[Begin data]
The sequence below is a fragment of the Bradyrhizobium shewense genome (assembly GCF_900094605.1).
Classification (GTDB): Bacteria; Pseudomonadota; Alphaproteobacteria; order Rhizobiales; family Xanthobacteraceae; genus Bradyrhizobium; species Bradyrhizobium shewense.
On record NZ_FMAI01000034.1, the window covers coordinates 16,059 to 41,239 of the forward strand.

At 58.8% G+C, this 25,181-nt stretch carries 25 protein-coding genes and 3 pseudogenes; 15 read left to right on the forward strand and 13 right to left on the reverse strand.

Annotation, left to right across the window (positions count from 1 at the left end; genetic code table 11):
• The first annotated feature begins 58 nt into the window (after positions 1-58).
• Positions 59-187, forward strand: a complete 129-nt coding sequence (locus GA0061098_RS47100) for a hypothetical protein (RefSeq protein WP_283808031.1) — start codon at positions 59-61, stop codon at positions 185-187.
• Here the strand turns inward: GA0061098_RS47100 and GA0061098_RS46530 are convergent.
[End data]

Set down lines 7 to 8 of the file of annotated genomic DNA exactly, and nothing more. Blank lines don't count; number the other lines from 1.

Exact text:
• Positions 59-187, forward strand: a complete 129-nt coding sequence (locus GA0061098_RS47100) for a hypothetical protein (RefSeq protein WP_283808031.1) — start codon at positions 59-61, stop codon at positions 185-187.
• Here the strand turns inward: GA0061098_RS47100 and GA0061098_RS46530 are convergent.